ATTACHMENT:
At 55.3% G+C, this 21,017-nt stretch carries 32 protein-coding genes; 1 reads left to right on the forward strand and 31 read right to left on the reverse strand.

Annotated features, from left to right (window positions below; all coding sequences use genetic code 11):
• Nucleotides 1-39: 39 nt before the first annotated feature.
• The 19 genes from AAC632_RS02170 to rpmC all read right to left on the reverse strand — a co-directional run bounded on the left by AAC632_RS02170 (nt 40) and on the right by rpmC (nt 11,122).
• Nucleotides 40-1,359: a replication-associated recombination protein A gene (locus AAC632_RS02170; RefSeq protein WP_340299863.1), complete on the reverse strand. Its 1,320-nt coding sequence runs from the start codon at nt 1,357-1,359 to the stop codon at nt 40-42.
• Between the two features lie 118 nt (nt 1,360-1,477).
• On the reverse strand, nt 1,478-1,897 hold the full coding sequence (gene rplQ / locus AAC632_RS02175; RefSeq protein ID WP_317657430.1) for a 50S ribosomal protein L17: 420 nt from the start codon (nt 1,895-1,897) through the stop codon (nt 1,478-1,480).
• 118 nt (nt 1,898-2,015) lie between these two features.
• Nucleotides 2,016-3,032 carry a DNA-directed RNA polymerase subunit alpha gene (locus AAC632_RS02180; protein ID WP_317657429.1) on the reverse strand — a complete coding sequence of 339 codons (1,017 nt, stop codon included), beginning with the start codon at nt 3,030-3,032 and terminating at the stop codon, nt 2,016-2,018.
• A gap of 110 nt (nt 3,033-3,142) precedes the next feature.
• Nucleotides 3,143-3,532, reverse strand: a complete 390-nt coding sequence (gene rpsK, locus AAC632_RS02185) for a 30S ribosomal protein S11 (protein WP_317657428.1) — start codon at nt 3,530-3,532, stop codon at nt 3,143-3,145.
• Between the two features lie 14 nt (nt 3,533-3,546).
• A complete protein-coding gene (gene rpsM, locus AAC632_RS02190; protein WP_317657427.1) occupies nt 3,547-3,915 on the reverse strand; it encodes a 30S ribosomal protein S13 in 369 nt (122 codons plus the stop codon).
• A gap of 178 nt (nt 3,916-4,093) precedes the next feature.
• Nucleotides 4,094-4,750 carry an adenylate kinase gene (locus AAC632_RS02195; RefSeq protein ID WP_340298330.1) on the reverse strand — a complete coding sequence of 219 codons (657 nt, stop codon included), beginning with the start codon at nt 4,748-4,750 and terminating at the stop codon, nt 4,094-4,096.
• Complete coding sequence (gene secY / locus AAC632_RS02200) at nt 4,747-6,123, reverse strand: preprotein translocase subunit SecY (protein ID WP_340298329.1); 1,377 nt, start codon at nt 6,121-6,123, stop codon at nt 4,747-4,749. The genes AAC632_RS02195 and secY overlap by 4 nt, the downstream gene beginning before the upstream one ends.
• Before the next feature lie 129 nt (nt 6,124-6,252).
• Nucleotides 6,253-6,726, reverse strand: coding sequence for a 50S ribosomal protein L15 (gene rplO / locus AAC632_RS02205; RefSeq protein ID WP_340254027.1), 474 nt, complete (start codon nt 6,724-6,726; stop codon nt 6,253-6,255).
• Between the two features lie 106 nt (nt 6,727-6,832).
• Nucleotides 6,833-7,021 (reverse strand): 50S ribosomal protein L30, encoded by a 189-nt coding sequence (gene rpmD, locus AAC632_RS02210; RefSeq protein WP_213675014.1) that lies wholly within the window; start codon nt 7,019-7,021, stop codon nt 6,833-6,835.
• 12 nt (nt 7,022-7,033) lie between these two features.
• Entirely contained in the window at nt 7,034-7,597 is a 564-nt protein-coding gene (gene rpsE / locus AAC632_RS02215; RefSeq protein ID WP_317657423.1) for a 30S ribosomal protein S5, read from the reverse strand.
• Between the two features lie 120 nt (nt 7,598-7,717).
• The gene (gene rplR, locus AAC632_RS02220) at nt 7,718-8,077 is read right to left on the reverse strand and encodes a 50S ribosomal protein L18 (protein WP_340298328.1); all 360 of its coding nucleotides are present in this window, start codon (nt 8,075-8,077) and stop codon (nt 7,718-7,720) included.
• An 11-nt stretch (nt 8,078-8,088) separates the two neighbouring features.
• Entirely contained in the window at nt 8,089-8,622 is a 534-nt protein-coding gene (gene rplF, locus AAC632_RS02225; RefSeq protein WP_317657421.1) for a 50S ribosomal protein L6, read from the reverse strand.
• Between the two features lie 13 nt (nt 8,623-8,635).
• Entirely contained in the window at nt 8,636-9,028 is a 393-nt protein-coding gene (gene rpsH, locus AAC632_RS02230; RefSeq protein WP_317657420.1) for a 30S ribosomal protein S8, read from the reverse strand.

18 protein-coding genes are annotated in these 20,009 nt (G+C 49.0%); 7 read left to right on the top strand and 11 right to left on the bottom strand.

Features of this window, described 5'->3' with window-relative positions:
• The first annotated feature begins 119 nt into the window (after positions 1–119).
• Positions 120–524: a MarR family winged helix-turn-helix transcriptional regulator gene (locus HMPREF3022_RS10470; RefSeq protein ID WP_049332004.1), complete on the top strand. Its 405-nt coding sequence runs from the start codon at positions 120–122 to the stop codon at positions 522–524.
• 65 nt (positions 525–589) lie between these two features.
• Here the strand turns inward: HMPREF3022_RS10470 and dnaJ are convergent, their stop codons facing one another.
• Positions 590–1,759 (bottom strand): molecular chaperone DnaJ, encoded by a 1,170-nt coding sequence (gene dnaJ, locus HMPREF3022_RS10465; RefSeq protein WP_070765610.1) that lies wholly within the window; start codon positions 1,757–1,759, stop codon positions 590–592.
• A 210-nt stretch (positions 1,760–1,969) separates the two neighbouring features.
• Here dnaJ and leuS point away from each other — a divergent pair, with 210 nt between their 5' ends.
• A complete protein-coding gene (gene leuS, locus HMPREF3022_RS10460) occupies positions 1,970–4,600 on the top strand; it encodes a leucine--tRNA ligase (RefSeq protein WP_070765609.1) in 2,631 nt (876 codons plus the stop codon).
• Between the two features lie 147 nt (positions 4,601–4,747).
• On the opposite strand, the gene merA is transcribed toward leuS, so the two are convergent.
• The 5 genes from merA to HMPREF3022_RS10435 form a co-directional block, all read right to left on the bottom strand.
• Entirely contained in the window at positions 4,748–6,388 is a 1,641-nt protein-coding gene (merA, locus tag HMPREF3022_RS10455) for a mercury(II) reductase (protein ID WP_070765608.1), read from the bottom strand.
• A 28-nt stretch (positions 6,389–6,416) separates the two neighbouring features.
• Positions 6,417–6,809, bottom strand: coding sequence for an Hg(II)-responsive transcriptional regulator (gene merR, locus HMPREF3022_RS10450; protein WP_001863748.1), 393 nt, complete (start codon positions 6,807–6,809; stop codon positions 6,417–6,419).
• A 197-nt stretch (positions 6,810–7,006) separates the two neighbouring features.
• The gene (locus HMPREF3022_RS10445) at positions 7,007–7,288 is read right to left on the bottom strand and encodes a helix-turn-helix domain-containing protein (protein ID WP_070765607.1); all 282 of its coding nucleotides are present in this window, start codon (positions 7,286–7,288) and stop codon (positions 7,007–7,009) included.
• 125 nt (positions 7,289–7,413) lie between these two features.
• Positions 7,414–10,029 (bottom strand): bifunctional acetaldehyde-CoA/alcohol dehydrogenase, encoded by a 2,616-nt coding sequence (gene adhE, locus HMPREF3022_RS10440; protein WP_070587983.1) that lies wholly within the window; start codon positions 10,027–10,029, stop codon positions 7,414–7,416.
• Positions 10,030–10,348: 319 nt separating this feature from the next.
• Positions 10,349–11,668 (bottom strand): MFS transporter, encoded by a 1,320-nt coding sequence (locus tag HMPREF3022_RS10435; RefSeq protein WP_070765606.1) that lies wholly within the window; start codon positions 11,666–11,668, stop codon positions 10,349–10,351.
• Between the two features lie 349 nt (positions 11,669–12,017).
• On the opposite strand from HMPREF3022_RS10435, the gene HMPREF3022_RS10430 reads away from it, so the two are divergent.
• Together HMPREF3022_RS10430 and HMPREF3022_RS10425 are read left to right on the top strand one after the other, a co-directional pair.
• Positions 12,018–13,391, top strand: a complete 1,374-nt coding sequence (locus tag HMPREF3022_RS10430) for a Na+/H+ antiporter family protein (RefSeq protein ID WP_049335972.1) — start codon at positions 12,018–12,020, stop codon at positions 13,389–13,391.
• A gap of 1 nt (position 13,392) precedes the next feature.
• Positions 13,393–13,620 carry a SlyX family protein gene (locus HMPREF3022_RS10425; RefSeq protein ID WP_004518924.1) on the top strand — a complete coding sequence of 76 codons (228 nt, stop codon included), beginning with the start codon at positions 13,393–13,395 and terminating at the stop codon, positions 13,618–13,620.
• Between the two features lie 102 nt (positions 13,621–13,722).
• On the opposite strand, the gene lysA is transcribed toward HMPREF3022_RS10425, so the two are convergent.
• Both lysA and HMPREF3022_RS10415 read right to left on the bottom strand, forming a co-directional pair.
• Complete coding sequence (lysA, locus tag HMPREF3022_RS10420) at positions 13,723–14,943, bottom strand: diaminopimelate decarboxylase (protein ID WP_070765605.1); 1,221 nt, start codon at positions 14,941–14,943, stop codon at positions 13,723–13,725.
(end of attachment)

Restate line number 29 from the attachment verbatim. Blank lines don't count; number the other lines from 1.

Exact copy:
18 protein-coding genes are annotated in these 20,009 nt (G+C 49.0%); 7 read left to right on the top strand and 11 right to left on the bottom strand.